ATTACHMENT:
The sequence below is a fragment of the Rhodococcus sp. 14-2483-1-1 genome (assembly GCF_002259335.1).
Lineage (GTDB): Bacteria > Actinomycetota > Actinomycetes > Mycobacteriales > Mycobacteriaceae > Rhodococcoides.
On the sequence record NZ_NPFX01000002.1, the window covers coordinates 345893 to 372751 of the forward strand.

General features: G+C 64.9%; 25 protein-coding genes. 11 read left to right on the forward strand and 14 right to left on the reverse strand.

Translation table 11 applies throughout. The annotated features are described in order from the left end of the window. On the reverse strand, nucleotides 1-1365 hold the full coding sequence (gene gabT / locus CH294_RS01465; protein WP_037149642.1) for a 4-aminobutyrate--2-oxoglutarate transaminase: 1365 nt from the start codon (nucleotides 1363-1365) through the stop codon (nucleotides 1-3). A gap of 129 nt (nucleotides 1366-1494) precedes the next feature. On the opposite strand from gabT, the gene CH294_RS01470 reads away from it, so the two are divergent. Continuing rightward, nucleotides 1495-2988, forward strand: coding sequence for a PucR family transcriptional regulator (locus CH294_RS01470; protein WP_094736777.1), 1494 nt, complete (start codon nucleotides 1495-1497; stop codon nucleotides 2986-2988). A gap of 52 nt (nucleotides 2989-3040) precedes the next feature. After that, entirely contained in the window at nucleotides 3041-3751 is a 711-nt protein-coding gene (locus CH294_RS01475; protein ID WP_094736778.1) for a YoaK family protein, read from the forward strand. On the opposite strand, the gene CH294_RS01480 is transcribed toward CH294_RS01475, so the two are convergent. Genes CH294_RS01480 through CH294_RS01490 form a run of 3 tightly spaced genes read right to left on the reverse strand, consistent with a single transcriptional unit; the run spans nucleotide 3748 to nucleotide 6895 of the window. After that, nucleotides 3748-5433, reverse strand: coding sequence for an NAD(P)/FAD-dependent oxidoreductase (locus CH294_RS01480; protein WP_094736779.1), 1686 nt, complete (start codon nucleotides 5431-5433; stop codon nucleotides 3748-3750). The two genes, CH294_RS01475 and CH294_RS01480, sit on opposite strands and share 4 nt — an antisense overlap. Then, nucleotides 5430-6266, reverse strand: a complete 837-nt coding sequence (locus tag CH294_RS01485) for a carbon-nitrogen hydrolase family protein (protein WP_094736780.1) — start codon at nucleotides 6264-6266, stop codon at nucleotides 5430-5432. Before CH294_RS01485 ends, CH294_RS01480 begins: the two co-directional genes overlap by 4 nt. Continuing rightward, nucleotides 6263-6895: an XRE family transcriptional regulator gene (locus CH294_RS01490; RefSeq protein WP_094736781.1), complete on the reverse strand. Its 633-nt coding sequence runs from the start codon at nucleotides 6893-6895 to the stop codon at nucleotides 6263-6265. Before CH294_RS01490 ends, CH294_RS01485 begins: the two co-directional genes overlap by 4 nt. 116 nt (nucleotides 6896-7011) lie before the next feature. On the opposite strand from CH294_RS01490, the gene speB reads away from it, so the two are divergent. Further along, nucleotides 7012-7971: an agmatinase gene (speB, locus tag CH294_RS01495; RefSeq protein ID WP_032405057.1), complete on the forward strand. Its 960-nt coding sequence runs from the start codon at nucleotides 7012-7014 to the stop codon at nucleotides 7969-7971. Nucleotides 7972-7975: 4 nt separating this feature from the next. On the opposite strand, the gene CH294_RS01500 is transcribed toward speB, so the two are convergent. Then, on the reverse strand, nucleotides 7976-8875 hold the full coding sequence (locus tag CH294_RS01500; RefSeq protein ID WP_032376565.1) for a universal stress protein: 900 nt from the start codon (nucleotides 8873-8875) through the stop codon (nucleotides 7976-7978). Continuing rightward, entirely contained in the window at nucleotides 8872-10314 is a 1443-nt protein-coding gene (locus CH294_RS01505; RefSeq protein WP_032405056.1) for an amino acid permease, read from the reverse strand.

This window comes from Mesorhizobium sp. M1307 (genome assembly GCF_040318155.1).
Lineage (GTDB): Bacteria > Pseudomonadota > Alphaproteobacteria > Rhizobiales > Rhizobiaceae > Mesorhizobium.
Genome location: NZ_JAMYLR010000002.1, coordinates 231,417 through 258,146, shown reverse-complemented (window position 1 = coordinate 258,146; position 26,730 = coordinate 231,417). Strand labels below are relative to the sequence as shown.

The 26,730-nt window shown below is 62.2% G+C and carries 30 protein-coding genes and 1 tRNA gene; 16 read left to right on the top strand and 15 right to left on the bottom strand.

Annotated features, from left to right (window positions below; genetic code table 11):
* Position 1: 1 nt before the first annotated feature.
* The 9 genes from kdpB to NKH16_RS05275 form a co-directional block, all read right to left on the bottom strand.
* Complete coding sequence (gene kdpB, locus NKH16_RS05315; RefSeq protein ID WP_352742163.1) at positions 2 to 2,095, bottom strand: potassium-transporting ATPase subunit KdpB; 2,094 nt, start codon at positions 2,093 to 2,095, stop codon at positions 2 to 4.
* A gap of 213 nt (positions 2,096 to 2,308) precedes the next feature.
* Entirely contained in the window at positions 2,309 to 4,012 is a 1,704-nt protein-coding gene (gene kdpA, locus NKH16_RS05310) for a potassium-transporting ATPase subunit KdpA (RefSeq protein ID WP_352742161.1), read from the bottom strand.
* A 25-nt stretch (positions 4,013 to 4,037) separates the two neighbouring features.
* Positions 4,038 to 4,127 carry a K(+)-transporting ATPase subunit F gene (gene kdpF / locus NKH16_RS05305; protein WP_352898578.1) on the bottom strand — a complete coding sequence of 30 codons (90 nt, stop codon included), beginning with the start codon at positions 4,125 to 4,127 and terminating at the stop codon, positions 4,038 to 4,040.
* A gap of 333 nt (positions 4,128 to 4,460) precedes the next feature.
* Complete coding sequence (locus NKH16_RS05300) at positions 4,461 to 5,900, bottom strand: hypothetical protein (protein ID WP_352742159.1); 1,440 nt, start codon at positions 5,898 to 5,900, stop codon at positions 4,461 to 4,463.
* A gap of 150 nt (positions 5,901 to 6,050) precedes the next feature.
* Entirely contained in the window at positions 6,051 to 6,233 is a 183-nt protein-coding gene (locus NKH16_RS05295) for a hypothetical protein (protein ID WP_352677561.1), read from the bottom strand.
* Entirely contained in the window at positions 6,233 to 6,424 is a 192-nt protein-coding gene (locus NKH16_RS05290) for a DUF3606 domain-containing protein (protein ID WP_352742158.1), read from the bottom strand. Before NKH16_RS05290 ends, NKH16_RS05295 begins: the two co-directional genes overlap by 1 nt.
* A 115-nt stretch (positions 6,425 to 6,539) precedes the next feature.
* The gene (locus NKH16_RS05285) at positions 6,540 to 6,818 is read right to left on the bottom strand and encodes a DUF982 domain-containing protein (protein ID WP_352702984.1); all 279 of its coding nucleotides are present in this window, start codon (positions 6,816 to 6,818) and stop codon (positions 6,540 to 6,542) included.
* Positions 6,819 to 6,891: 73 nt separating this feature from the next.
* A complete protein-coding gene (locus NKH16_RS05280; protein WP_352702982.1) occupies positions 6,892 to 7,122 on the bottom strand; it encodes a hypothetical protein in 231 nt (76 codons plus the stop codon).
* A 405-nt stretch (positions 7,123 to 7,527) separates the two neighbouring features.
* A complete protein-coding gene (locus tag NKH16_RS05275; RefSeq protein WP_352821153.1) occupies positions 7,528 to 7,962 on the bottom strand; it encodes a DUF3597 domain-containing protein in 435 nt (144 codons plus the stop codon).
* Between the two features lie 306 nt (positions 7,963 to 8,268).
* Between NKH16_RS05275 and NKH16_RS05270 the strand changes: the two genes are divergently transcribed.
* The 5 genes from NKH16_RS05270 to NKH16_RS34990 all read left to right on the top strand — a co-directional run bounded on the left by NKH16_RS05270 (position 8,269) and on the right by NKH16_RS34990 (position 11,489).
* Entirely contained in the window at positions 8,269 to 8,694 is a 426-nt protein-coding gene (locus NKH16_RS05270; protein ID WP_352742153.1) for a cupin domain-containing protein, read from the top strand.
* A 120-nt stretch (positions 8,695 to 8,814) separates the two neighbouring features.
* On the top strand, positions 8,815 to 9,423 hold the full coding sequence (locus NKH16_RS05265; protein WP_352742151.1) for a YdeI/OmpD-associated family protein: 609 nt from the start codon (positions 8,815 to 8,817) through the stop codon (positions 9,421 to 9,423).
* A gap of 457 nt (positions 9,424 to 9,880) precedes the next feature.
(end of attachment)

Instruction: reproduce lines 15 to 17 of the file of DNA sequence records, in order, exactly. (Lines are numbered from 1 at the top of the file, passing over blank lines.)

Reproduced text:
* Entirely contained in the window at positions 2,309 to 4,012 is a 1,704-nt protein-coding gene (gene kdpA, locus NKH16_RS05310) for a potassium-transporting ATPase subunit KdpA (RefSeq protein ID WP_352742161.1), read from the bottom strand.
* A 25-nt stretch (positions 4,013 to 4,037) separates the two neighbouring features.
* Positions 4,038 to 4,127 carry a K(+)-transporting ATPase subunit F gene (gene kdpF / locus NKH16_RS05305; protein WP_352898578.1) on the bottom strand — a complete coding sequence of 30 codons (90 nt, stop codon included), beginning with the start codon at positions 4,125 to 4,127 and terminating at the stop codon, positions 4,038 to 4,040.